The fiduciary concept has taken center stage in recent years as investment firms and financial advisors brace for inevitable change. Don't worry your not alone if you haven't heard of the Department of Labor's fiduciary rule. According to a survey conducted by Financial Engines only 32% of adults had heard of the fiduciary rule.
So what's the fiduciary rule and how will it change the financial advice industry?
Previously I published an "Investor's Guide to the New Fiduciary Rule" if you need a quick refresher but in summary its a highly contested piece of legislation focused on mitigating conflicts of interests that arise when advisors provide recommendations on retirement accounts.
The Obama administration spent five years crafting the Fiduciary rule to stop and prevent the $17 billion a year investors waste in exorbitant fees. Originally the rule was set to become effective April 2017, however in March the implementation date was postponed after President Donald Trump directed the DOL to re-evaluate. Despite significant opposition, Department of Labor Secretary Alexander Acosta announced on May 22nd that there would be no further delay in the rule.
Following the announcement shares of Primerica $PRI, Stifel $SF and LPL Financial Holdings $LPLA all fell more than 3% and eventually recovered from the heaviest losses in late trading. Many companies have already began adopting the DOL's policies as reforms encourage advisors to shift from selling commission-based products to fee-based advisory accounts.
Starting on June 9th, firms must comply with the fiduciary definition, as well as provisions concerning conflicts of interests and impartial conduct. Firms have until January 1st, 2018 to comply with full written disclosure requirements and policies. However, between now and January many expect the DOL to attempt to overturn or modify the current rule. One reason is the explicit costs of compliance, a study by A.T. Kearney predicts complying will lead to as much as $20 billion in lost revenue through 2020, and $2 trillion in assets will shift among different firms. In the first quarter of 2017, more than 20 firms and organizations spent more than $3 million on lobbying to modify or oppose implementation. Those in the industry who oppose the DOL rule are citing a list of grievances such as the annual cost of compliance and loss of revenue. The Life Insurance Marketing and Research Association predicts variable annuity sales could drop by as much as 30% and fixed annuity sales could decline by 5% to 10%.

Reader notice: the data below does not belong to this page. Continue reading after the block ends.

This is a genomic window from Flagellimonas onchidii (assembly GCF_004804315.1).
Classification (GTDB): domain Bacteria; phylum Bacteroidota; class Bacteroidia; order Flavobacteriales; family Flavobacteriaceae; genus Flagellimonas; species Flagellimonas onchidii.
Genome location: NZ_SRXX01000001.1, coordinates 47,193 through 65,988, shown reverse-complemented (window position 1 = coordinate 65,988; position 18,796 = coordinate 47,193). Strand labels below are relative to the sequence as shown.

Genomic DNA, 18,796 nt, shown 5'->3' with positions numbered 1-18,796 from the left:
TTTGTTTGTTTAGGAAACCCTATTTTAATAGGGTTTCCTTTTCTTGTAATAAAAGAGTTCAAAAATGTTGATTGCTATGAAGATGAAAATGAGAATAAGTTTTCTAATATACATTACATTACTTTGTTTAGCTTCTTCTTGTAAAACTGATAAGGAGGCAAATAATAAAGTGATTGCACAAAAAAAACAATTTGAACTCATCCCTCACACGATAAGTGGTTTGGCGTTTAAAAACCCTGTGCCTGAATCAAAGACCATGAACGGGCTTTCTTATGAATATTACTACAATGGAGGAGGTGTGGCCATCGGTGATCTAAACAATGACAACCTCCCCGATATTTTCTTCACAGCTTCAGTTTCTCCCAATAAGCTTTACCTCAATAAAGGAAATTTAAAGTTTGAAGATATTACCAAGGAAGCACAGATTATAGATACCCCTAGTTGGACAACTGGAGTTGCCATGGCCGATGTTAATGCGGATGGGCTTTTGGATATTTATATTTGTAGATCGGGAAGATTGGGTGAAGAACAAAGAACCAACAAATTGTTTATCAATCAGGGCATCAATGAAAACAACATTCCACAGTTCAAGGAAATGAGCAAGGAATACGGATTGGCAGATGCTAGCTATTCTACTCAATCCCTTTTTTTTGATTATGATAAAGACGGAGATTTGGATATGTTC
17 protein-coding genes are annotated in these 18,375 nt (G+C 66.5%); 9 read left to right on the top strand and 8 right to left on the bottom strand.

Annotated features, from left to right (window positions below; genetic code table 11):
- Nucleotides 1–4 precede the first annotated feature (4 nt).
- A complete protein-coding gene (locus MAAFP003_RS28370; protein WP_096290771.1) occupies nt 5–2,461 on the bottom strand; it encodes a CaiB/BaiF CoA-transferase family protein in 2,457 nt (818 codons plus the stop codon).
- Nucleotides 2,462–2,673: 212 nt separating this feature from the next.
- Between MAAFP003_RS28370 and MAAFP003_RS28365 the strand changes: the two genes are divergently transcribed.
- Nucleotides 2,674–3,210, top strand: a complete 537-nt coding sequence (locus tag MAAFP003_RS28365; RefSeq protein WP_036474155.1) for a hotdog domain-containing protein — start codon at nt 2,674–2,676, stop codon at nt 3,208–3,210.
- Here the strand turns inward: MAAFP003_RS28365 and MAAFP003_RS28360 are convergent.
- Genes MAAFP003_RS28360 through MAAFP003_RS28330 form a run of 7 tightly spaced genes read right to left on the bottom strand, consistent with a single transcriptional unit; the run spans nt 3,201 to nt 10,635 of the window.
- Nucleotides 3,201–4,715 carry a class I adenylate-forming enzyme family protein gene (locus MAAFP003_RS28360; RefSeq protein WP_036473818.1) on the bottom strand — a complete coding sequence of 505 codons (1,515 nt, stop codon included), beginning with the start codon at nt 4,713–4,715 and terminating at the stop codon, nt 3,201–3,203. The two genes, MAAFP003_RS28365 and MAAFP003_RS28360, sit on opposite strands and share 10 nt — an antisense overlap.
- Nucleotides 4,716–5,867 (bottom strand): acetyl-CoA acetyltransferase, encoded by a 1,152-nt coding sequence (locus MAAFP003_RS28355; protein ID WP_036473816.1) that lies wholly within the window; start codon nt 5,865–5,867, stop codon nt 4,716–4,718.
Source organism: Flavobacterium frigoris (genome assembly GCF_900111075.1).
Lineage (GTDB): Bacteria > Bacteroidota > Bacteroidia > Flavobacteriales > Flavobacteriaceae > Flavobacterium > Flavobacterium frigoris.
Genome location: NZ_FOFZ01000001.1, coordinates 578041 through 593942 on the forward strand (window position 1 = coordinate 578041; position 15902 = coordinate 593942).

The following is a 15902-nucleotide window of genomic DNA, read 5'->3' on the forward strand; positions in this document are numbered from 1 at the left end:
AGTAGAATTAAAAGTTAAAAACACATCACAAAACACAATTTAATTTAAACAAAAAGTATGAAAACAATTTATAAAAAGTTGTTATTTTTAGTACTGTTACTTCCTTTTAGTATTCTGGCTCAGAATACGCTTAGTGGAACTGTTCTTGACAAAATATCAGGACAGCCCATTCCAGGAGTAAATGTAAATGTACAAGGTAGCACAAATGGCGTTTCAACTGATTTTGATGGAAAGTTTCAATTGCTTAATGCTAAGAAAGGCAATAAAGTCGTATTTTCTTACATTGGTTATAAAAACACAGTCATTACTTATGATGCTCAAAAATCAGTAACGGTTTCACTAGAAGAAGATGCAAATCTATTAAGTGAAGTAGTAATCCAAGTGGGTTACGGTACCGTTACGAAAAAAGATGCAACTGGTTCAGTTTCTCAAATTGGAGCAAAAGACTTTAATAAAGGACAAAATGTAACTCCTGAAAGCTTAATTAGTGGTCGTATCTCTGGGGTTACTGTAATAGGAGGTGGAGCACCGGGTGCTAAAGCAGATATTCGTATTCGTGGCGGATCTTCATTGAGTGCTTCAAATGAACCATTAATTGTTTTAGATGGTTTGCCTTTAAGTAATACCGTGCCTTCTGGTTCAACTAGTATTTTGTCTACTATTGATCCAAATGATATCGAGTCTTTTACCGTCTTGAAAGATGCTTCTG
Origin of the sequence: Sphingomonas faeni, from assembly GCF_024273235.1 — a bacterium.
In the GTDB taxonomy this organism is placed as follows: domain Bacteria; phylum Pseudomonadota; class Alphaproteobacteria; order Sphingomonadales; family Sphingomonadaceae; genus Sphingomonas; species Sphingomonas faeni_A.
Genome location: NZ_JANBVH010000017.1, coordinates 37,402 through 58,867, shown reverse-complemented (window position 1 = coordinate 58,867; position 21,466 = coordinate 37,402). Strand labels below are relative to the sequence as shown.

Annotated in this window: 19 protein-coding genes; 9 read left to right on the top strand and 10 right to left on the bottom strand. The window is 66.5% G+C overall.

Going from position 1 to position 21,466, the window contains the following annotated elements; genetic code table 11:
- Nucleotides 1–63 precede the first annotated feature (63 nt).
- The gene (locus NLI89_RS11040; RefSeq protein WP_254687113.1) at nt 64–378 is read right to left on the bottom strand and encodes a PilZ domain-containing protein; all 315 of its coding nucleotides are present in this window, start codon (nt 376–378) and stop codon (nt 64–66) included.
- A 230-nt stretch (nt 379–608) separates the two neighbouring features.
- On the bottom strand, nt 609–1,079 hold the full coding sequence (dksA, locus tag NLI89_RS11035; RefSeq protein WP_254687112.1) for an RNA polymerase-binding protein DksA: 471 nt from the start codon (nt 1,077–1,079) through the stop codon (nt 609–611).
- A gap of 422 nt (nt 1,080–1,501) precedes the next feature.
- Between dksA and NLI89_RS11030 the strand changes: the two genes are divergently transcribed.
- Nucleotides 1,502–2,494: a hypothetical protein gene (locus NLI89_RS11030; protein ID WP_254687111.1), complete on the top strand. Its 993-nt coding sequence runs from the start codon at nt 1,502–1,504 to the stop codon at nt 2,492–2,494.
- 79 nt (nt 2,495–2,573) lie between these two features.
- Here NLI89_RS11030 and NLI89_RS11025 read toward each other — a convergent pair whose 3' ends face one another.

However, not all companies are working to dismantle the fiduciary rule, for example TD Ameritrade. They spent $50,000 lobbying on the rule, created a "DOL Fiduciary Rule Resource Center" and publicly advocate for the rule which protects investors money. This is an obvious reason we custodian our client's assets at TD Ameritrade Institutional. Ultimately, we believe firms that make investor-friendly changes will be better off and come June 9th history will be made.
- Timothy Hooker, Accredited Investment Fiduciary, Chief Compliance Officer and Private Wealth Manager